Musing on Teaching: Post Script

Today, I was assigned to read “The History Curriculum in 2023 by Mills Kelly. In it he argues that the future of history education should include Making (3D printing, video, ect), Marking (coding), Mining (data analytics) and Mashing (combining media). In many ways this curriculum reflects the concerns and philosophies of past history professionals.
From the beginning of the article, Kelly situates himself in century-old conversation of how to teach history: “I’m not a fan of those who simply predict doom without offering possible solutions.” This statement immediately reminded me of the silences offer by Beard and Becker at the end of their impassioned speeches about the faults of history education when it came time to offer redresses.
In his introduction Kelly writes, “Just to be clear from the outset, I am not going to propose what the content knowledge of that curriculum ought to be.” Which immediately reminded me of Orrill and Shapiro’s description of history education philosophy. For many years, particularly after WWII, content knowledge dominated the class room with procedural knowledge taking a back seat. Continuing into the 1990’s, content was to be standardized. Although historians generally resisted this, policy makers demanded that K-12 students know basic historic facts. Much in the mode of pre-standardization historians Kelly argues that content should be developed on the local level, in direct opposition to the current educational environment of ETS testing.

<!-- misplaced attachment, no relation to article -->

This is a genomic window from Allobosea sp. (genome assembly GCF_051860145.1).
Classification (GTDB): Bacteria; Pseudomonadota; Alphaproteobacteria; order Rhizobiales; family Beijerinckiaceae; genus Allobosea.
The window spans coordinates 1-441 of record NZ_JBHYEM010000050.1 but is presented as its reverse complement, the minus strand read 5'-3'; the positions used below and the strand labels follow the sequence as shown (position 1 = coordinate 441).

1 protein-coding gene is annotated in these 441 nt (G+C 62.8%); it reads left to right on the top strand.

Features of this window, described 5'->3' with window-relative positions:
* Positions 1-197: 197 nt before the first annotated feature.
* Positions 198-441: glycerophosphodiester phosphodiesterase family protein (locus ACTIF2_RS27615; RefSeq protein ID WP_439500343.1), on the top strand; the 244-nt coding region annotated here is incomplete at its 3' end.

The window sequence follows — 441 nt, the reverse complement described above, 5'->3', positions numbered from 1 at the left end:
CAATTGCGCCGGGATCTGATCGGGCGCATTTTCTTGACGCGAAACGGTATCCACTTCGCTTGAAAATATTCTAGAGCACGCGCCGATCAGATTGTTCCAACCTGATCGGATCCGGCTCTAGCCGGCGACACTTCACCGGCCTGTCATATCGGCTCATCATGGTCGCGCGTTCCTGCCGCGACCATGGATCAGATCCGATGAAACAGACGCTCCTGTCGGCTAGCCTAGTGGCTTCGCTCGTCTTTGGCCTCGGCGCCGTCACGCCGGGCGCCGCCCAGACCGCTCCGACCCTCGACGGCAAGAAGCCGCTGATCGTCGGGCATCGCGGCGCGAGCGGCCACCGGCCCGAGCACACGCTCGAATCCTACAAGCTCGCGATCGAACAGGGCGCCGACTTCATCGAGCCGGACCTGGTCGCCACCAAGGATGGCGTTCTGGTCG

The crux of his argument, however, is not between content and procedure, but about what students need to navigate their world. This aligns with Becker’s “Everyman His Own Historian.” The job of history educators is not to fill their students with facts, but arm them with skills they need to navigate their lives. Although Becker’s arguments are far more esoteric, while Kelly is attempting to teach skills needed for placement in the American workforce of the future, Kelly is certainly an inheritor of this mentality. 
Agreeing with all of the literature so far surveyed, Kelly believes that students do not want to be in history class. He draws a contrast between excitement in science and the boredom in history. His solution to this lethargy is increased engagement with the process of history, which has been a recurring theme in these readings. His solution builds off McClymer’s guidelines in “Teaching and Learning with New Media.” McClymer advises that teachers integrated the digital world into the classrooms and Kelly offers a method.
The problem with Kelly’s four M’s is that of assessment. He is not in conversation with Wineburg’s “Crazy for History.” I can imagine that, like Wineburg, Kelly does not support standardized testing as a profitable way of measuring ability. His solution, however pragmatic it might sound, does not address how he, or ETS, would assess historical ability. Although I agree that learning to code will serve students very well in the future market place, it won’t serve them in passing the SAT history exam.